- Towing wires ready for tow without assist from ship crew. Both anchors ready for dropping.
[Security for arrival of the USNS Core in Saigon, whose sister ship, USNS Card, was sunk in 1964 by a mine placed by skin divers]
Maps and Saigon Pilot's Guide http://grambo.us/atav/pilot.htm
Just as in World War II and Korea, merchant mariners in Vietnam were subject to the Uniform Code of Military Justice. Effective December 1966, the military was granted authority to take disciplinary action against merchant mariners.
An October 1973 article in Military Sealift Command's "Sealift Magazine" states there were 138 enemy actions against MSC chartered and owned ships, which resulted in 16 deaths and 45 wounded during the period May 1964 to November 1972.
In 1975 MSTS helped evacuate refugees from Da Nang and later, Saigon. On March 28, 1975 the Pioneer Commander, the Pioneer Contender and the Navy's U.S.S. Miller evacuated about 10,000 refugees each. Returning the next day when the Communists had already overrun Da Nang, the ships evacuated thousands more.
On May 12, 1975, the SS Mayaguez was seized by Kmer Rouge. US marines suffered heavy casualties during the attempted rescue of the 39 seamen and the ship. Six mariner volunteers from the USNS Greenville Victory received Merchant Marine Distinguished Service Medal for their role during the action. Capture and Release of SS Mayaguez by Khmer Rouge forces in May 1975
[Harbor at Cam Ranh Bay]
Memorial to Mariners who died on the SS Baton Rouge Victory
San Francisco Embarcadero, Pier 45 [photo by L.A. Wood, Berkeley]
|USNS Windham Bay 2-51||17 hand grenades thrown at ship while docked in Saigon|
|SS Ocean Evelyn 11/10/63**||Accidental death||Ivan C. Harrison|
|SS Bunker Hill 3-7-64 *||Tanker exploded, burned, and sank. Old Navy sunken bomb suspected.||Capt.
M. J. Abraham
R. H. Blake
|USNS Card 5-2-64||Baby flattop sunk by mine near Saigon||One killed acording to one source|
|SS Bengal Mail 9-22-65||Saigon||George Bogdanovich|
|SS Express Baltimore 12-65||O'Laughlin and Bailon went ashore in Qhi Nhon or Da Nang in order to fetch the Captain, as the ship had received orders to shift to another location. They were apparently captured. O'Laughlin's remains were found in a grave at Hon Gan Point. Bailon is still listed on the Library of Congress database as a POW/MIA. http://lcweb2.loc.gov/frd/powquery.html||Ruben
Stephen O'Laughlin (Third mate)
|SS Lorinda 2-66||Ambush|
|SS Baton Rouge Victory 8-23-66||Limpet mine placed on hull by swimmer and detonated from riverbank near Saigon killed engine room crew. Left 12 by 45 foot hole||Raymond
John A. Bishop
James W. McBride
Timothy N. Riordan
Robert J. Rowe
Charles B. Rummel
|SS Eugene Lykes between 6-66 and 9-66||Sniper fire during passage up the Saigon River|
|SS Young American 10-11-66||Riding in a jeep that hit a land mine while ashore||Daniel
|SS Enid Victory 12-20-66||Explosion in engine room of ammunition ship en route to Vietnam||(Name of second assistant engineer unknown)|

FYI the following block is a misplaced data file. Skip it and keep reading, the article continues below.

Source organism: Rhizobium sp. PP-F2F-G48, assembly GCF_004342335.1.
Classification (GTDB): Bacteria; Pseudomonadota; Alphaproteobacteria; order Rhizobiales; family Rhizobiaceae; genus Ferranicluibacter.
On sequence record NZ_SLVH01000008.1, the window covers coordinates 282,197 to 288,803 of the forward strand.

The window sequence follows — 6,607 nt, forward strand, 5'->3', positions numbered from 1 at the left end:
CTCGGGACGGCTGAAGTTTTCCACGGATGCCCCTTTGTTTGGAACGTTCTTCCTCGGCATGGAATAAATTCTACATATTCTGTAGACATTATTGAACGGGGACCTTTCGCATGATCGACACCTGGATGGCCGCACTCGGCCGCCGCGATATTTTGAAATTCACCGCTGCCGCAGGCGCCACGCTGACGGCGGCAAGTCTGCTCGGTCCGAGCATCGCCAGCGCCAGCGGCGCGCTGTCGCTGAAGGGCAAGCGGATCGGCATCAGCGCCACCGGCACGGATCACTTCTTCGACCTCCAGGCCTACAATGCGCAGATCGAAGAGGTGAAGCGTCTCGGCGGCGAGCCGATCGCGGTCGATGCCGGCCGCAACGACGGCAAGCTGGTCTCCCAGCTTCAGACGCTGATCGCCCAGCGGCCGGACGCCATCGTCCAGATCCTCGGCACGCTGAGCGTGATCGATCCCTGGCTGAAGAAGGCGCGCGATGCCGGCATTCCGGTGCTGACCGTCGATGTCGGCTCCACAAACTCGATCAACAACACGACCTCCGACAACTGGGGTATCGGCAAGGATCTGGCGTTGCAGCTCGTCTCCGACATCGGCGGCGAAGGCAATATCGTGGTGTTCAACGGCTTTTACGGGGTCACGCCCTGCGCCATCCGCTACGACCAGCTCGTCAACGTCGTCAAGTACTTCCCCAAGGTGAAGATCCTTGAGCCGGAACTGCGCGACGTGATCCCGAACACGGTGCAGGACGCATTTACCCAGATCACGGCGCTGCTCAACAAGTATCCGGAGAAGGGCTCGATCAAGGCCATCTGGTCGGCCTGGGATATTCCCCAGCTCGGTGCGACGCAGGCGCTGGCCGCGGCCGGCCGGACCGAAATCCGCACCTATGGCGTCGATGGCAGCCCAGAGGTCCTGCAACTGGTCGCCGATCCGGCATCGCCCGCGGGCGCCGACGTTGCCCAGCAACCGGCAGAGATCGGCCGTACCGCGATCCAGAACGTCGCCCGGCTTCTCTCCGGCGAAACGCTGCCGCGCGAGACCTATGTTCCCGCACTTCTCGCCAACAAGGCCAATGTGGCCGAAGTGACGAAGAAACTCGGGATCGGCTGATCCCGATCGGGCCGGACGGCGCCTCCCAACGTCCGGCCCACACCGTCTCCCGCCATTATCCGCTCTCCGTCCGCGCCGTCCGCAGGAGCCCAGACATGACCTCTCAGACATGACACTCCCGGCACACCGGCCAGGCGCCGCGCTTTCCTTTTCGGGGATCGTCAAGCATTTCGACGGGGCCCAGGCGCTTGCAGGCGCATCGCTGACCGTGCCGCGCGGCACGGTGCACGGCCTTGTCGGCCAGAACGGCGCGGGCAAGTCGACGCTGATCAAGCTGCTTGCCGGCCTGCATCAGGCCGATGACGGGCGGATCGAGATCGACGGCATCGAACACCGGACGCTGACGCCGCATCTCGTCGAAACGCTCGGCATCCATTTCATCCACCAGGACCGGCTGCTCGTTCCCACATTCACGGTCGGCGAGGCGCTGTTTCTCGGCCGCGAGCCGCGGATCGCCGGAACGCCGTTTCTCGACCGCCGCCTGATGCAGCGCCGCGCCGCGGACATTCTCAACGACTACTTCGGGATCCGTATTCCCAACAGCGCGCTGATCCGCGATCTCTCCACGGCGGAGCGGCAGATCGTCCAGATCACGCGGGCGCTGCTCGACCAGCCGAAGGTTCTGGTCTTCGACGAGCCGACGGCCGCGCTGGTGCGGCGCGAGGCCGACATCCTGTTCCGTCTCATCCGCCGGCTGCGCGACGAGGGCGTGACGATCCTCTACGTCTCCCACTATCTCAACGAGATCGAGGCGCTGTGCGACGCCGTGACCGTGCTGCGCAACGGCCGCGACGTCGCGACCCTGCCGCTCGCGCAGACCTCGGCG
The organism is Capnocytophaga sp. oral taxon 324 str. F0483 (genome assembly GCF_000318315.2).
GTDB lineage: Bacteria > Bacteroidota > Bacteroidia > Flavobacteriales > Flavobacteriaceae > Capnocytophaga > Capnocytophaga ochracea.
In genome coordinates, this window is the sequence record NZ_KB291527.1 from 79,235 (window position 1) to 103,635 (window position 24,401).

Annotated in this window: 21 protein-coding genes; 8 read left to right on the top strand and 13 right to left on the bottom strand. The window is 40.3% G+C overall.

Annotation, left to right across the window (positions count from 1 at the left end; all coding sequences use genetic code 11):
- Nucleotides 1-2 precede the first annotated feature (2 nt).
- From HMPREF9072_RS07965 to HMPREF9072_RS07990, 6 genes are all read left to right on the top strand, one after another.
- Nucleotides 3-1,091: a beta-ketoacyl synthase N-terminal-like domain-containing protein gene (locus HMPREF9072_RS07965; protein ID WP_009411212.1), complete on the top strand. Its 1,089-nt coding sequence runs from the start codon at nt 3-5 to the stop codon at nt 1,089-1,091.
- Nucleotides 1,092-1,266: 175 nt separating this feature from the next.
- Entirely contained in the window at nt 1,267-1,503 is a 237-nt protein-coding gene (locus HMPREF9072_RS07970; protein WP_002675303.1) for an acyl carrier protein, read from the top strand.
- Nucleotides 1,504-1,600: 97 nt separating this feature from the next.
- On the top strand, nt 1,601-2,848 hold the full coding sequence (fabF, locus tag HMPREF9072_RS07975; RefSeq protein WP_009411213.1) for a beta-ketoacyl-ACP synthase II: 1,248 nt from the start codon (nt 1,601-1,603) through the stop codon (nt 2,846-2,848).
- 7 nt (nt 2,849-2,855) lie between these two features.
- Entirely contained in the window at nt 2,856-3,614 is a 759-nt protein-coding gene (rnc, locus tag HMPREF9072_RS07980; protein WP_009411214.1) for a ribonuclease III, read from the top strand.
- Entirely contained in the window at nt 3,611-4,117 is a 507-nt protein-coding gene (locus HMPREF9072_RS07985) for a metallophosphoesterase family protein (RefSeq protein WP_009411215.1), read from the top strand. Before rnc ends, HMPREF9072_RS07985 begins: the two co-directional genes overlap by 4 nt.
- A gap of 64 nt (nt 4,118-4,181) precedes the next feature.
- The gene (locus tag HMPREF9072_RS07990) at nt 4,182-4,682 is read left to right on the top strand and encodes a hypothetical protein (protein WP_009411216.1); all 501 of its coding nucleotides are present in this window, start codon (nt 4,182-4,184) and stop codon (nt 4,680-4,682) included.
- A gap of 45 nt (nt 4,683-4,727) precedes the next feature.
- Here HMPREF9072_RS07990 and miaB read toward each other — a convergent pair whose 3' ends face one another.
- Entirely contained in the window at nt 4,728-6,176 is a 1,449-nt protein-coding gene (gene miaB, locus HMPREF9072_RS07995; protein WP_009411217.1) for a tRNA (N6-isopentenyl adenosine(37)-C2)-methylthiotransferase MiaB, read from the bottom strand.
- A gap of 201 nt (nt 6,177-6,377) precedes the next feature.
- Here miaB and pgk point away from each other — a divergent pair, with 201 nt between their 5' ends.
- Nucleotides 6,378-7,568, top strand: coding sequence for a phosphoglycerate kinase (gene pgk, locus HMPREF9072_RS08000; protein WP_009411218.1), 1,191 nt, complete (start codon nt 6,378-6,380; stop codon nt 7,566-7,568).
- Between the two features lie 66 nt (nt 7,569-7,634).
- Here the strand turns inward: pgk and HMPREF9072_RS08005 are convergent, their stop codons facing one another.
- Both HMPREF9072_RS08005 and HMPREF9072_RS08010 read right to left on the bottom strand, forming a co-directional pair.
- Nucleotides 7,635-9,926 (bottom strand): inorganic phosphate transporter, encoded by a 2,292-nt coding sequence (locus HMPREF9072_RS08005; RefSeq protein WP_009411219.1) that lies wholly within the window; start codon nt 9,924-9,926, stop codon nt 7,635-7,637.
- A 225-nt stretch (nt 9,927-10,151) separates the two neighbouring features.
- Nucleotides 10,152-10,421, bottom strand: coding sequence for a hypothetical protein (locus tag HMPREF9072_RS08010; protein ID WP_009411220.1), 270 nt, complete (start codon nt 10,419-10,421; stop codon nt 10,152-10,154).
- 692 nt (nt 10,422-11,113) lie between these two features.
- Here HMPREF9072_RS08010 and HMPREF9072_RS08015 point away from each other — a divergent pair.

|SS Flying Gull 12-65 to 5-66||Sniper fire during passage up Saigon River|
|SS Elmira Victory 11-66 to 3-67||Hit by enemy fire in Qui Nhon harbor while waiting to offload ammunition.|
|SS Margaret Brown 2-67||Explosion in engine room while at Qui Nhon harbor||Charles R. Sandino|
|SS Amiee Lykes 4-9-67||Hit by enemy fire in Long Tau River 18 miles southeast of Saigon.|
|SS Express Virginia 8-67||Propeller damage in Saigon|
|SS Berea Victory 10-25-67||Bombs placed in hold and in "Mike" boat by Vietnamese civilians while docked at Qui Nhon. Explosion and fire kill 12 in LCM and 5 Army on ship. 10 Army and 10 mariners wounded.|
|SS President Buchanan 11-18-67||"Considerable" damage from gunfire in Long Tau River|
|SS _____ 12-1-67||Saigon||Isiah Harris|
|SS Seatrain Texas 12-67||Damaged by "floating explosive device" while anchored at Nha Be near Saigon|
|SS Cornell Victory 1967||Saigon||----
|Columbia Banker's Steamship Co. 1-31-68||Miller
was killed as he was caught in a cross-fire during fighting between United
States troops and enemy Vietnamese in front of the American Embassy in Saigon.
(Seattle Times, Seattle WA, 16 Feb 1968)
||Michael C. Miller (28 years old from Seattle)|
|SS U.S. Tourist 2-14-68||Ammunition ship hit by 9 shells at Cat Lai. Minor injuries and damage|
U.S. Explorer 2-18-68
|Guerrillas hit both ships with 75mm shells.|
|SS Arizona State 2-25-68||Hit by three rounds recoilless rifle fire 18 miles southeast of Saigon in the Rung Sat Special Zone.|
|Tug Patrick 2-25-68||Received small arms fire while traveling up the Long Tau River, 10 miles southeast of Saigon in the Rung Sat Special Zone.|
|Tug Michael 4-7-68||En route to Vung Tau.||James
|SS Tulane Victory 4-25-68||U.S. Navy river patrol boats and armed helicopters broke up a Viet Cong rocket attack on the ship as she moved up the Long Tau River about 16 miles southeast of Saigon. There was slight damage.|
|SS Del Sol 5-1-68||Ship came under automatic weapons and rocket fire on the Long Tau River about 12 miles southeast of Saigon. There was slight damage.|
|SS ____ 5-2-68||Larry Kelly|
|USNS Fentress (T-AK 180) 5-3-68||Rocket and machine gun attack on the Long Tau River about 15 miles southeast of Saigon. There was slight damage.|
|SS Hyria Shell 5-7-68||Under enemy fire in the Rung Sat Special Zone 16 miles southeast of Saigon. No damage.|